# Using only pencil and paper work out  984 876 543 210 x 875 622 375 933. You have 2 minutes . . . go! Have you worked it out yet: 984 876 543 210 x 875 622 375 933 ? Compare methods in the class - have we all used the same method? Now compare your answers, are they all the same?

Most people tend to make a mistake at some point in that calculation (maybe you did too?) and two minutes isn't enough time (for most people) to complete it! Another solution is required.

### Overview of this Activity

Option1: Mechanical Calculators

There was a time when the German produced Schubert calculator was high-tech (late 1950s early 1960s). I have one of these mechanical calculators in my classroom. Challenge: can you work out/find out, how it works and be ready to show the class next lesson? Option2: Log Tables (turn every number into a power of TEN)

For this you’re going to need your laws of indices/exponents (this activity may help remind you: Prime and Powers Investigation). Can you remember what: 2.54624 x 2.54628  =  ______________ ?

Hopefully you remember your “laws of indices/exponents”? Write a quick summary on a sheet of paper.

### Using Log Tables

We’re going to use a simple example, to illustrate how to use log tables ("zoom in" to enlarge the table below) effectively to do: 2.07 x 2.08.

a) Use the “Log Table” below to find what power of 10, 2.07 and 2.08 are equal to (then see the instructions below for the next steps). http://math.ucsb.edu/~myoshi/logtable.bmp

• Now find the sum of these powers in the table and read off what number this new power corresponds to.
• Is the answer the same as what you get if you do do 2.07 x 2.08 using a long multiplication method? Test it: by typing in 10^the sum of the power of ten for 2.07 and 2.08, into your GDC.

b) Try using the log tables again to find out what 2.37 x 4.19 is equal to (and how could you use this to work out 237 000 x 4 190 000  or  0.00237 x 0.000 0419 ?).

c) Repeat this process three times, each time using numbers in the above table, and then adding the powers and finding what number this corresponds to. Check your answers using your calculator.

Note: If you're interested in understanding how these log tables were calculated in an era before calculators, see the "History of Logs" section below.

### With Calculators, why do we still use logs today?

Plot the data below in any spreadsheet graphing software of your choice: Geogebra, Autograph, TiNspire or Casio, Desmos etc. You can copy and paste it directly from the below spreadsheet:

What problem do you notice?

Your divisibility tests may help. Log tables use powers of 10, but you could equally use powers of 2 or 5 or 9 . . . or any number you prefer.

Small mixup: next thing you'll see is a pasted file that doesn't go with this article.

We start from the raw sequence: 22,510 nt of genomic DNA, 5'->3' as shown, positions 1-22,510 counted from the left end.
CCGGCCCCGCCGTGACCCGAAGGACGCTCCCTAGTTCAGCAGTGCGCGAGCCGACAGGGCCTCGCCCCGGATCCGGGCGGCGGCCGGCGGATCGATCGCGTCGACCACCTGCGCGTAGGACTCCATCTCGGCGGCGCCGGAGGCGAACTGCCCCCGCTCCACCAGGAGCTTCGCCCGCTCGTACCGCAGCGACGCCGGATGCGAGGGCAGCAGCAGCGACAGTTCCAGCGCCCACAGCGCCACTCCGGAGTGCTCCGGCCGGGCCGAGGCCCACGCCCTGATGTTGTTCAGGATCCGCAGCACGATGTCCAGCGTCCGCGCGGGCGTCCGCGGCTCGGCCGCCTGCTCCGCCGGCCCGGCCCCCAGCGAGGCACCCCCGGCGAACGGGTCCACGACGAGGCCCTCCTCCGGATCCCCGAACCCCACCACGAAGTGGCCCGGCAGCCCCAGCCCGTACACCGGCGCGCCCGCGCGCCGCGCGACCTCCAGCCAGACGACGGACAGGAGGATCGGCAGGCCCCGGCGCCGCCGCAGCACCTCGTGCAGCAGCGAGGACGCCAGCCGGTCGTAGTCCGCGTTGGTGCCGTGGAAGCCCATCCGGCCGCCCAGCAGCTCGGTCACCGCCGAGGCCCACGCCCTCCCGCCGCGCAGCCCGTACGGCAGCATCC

#### You understand what a Log is? Put your knowledge to the test:

Test 1: Log(100) is asking a question - if you can translate the mathematical notation and ask yourself the question, the answer becomes obvious. Translate the mathematics!

Log(10 000)=

104 = 10 000

Log(0.001)=

10-3 = 0.001

Log(100)=

102 = 100     Any number to the power of zero = 1 Negative powers are the "reciprocal" of the positive power For all questions from here onwards, tick ALL the answers that are correct (there may be more than one).

Convert both 100 and into powers of ten. Then when you multiply powers you know to add the powers.  Laws of powers/indices: multiply powers when raising one power to the power of another e.g. (10a)b = 10ab

Log[10m]=

The power of 10 is equal to 'm' in this question Negative powers are the "reciprocal" of the positive power This is the same question as Log(0.001): 0.001 = 10-3 When you divide powers you subtract them: OR multiplying powers you add them:  Negative powers are the "reciprocal" of the positive power. When dividing powers, you subtract the powers. Convert both into a power of 10 and then add the powers: Total Score:

#### Test 2: Logs NOT to the base 10 There could be more than one answer in the questions that follow.

24=16 9²=81 33=27   Ln means log to the base 'e' where For the following questions you need to find the value of the letter 34 = 81 23 = 8 5-3 =  5-2 =   Total Score:

#### Gapminder (UN data)

Many of the graphs concerning human well-being, from the Gapminder website, use a logarithmic scale. Can you explain why the x-axes below is a logarithmic scale but not the y-axes? #### The Richter Scale

You can find a range of "Earthquake" apps on android and itunes that will offer you alerts on earthquake activity around the world, as well as some offering you data on earth tremor activity detected by your phone. Here's a couple to get you started:

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For an explanation of how the Richter scale is calculated, watch the first three minutes of this video from the Khan Academy

#### The Decibel scale

There's a range of decibel meters available both on android and itunes, that provide great opportunities for further investigation and exploration of logarithmic scales and cross-curricula (DT, Science & Geography) projects:

Click on the images below to get a feel for the noise level to expect for a given number of decibels:

#### Modelling very varied Data

In the Influenza pandemic graph below, the y-axis is a logarithmic scalewhat base is it using?

What does each unit on the y-axis represent? http://en.wikipedia.org/wiki/File:Influenza-2009-cases-logarithmic.png

#### History of Logs

Two fantastic articles from the "Math Forum": How were the first log tables calculated (given there were no calculators)? History of Logarithmic tables

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